http://www.marksdailyapple.com/why-grains-are-unhealthy/#axzz2swECMFin

http://news.discovery.com/human/why-you-should-probably-stop-eating-wheat-121214.htm

krampus
02-10-2014, 01:18 PM
Many people who have binge eating disorder binge eat to numb feelings and repressed psychological trauma, not because they're hungry.

Did you see the WSJ article on advice (http://online.wsj.com/news/articles/SB10001424052702304181204579364851559120522?mg=ren o64-wsj&url=http%3A%2F%2Fonline.wsj.com%2Farticle%2FSB1000 1424052702304181204579364851559120522.html) and how the seeking and doling out of advice can actually turn people off from doing things and elicit a knee-jerk teenage "I'll do the exact opposite" reaction?

When I was losing weight I DIDN'T WANT TO HEAR IT and hearing people preach about whatever worked for them made me want to unhinge my jaw so I could eat Cheetos faster. Especially the "women should lift weights" argument. Good lawd that ground my gears. I got so sick of hearing from various people that strength training changed their lives for the better and yada yada yada. I lift now and I think it's awesome and everybody should do it, but it took me a while to come around to it because I was so sick of hearing about it.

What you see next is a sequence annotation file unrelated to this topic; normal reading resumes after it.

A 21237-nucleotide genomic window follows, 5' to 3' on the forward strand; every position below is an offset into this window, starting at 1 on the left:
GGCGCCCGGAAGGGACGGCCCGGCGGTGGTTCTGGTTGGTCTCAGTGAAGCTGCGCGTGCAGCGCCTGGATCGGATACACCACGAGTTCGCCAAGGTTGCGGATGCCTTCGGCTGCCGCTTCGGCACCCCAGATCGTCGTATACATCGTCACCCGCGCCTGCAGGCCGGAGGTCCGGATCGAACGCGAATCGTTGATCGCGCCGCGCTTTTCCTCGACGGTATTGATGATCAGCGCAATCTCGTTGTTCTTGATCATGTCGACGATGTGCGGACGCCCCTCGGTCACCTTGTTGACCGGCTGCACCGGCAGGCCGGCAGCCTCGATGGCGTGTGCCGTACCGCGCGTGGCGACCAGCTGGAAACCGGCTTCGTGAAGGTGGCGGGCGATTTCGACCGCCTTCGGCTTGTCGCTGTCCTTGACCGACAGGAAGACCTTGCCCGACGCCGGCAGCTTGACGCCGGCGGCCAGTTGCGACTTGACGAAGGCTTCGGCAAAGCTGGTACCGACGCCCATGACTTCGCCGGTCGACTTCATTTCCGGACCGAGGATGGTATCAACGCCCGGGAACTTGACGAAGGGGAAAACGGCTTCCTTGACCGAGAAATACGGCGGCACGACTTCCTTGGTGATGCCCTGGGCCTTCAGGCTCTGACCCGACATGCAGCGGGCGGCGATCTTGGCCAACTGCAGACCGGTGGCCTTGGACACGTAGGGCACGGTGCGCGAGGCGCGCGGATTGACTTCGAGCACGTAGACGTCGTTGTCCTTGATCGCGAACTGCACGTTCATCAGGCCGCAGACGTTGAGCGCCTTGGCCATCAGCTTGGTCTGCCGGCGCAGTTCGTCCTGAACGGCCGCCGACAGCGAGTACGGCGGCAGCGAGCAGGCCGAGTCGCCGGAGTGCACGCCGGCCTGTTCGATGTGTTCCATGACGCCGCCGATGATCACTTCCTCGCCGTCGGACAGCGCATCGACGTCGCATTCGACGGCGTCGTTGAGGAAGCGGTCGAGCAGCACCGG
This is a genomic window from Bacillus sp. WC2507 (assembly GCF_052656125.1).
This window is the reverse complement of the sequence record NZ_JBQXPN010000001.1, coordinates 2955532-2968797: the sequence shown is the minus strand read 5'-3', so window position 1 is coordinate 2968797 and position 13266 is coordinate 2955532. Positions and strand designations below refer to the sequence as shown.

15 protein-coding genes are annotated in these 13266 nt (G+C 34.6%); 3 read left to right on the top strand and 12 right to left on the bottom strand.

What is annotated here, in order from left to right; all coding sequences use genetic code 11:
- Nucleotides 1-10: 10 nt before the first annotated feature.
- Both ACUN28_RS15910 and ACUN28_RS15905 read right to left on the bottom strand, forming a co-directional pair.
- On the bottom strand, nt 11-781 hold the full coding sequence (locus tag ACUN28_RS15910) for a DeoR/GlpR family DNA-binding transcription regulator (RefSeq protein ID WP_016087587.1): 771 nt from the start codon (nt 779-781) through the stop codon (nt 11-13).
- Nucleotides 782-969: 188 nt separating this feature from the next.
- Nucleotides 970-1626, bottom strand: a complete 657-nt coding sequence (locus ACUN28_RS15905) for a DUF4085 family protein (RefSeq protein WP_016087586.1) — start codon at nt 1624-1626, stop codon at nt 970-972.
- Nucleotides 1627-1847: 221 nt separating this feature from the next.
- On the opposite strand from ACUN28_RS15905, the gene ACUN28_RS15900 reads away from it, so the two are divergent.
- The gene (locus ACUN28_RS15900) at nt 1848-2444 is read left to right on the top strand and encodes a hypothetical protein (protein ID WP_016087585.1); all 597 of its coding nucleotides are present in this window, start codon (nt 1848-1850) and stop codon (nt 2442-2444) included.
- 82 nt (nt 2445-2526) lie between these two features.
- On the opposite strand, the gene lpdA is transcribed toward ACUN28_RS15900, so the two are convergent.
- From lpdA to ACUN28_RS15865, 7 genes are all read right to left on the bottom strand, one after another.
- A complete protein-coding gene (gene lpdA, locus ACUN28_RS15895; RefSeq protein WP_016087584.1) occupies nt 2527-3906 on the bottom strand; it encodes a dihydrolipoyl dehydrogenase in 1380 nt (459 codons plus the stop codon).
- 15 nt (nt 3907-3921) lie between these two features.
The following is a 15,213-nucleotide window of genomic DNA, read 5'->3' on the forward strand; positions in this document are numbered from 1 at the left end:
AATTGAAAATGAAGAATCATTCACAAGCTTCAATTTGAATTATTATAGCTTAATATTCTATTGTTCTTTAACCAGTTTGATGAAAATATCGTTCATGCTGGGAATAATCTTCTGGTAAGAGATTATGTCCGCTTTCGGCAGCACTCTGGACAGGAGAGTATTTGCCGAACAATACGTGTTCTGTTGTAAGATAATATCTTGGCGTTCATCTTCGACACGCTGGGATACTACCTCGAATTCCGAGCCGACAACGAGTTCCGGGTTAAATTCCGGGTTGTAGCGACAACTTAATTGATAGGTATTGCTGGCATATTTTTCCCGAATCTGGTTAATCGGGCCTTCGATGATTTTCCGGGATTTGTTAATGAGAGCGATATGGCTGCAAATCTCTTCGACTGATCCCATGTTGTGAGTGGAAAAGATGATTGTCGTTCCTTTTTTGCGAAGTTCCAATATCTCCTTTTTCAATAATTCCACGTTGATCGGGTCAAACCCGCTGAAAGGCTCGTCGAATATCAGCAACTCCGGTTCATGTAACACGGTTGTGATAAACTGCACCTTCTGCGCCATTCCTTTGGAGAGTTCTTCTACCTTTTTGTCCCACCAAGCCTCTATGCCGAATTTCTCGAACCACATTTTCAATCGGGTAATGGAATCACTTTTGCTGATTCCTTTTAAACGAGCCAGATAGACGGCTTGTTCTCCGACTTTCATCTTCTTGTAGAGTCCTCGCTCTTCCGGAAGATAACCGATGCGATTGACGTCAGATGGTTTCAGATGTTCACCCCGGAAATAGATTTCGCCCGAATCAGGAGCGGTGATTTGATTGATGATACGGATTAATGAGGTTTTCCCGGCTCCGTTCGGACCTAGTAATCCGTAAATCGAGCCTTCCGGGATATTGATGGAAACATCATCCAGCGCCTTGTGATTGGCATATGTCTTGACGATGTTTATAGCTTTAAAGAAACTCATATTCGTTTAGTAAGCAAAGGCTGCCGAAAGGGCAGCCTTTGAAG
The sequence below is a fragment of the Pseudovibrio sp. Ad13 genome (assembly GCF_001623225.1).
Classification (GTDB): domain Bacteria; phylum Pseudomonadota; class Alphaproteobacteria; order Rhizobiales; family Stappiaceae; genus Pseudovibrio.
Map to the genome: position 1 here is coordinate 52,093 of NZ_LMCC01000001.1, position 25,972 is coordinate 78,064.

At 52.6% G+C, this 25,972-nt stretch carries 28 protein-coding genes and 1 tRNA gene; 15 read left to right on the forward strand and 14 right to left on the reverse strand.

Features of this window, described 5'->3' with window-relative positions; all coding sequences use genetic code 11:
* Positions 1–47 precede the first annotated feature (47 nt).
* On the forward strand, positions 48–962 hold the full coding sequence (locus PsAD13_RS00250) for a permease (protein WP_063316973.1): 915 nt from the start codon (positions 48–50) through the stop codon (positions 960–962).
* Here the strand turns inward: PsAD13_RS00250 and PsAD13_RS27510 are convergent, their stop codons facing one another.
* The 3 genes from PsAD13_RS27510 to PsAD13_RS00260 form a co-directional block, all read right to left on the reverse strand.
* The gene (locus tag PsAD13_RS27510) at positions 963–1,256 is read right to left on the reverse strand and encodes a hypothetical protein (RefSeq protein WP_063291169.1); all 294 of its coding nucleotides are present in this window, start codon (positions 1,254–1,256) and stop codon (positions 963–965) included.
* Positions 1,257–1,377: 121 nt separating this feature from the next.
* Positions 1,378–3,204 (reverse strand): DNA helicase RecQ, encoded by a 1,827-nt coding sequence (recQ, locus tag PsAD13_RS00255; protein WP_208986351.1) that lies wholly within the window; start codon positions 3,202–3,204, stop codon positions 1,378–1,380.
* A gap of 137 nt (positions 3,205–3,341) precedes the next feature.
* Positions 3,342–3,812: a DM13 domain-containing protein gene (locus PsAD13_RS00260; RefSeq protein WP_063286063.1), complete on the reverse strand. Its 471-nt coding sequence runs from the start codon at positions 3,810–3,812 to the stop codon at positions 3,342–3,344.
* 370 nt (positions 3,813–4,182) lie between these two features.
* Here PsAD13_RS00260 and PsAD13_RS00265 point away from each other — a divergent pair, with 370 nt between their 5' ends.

I agree with you about grains but every time someone on the internet posts about how evil they are, I find myself instinctively wanting to deep throat a loaf of bread in protest.

diamondgeog
02-10-2014, 01:28 PM
Well everyone tells you to use a seat belt. If that bugs someone and they don't use a seat belt and get severely injured what are we supposed to do? Say oh yeah guys don't use seat belts.

BTW my wife thought I was an emotional eater. Heck she thought SHE was an emotional eater. I did the grain free, wheat free thing before her. I kept saying it is unbelievable how much my hunger has gone down. I am just not hungry anymore.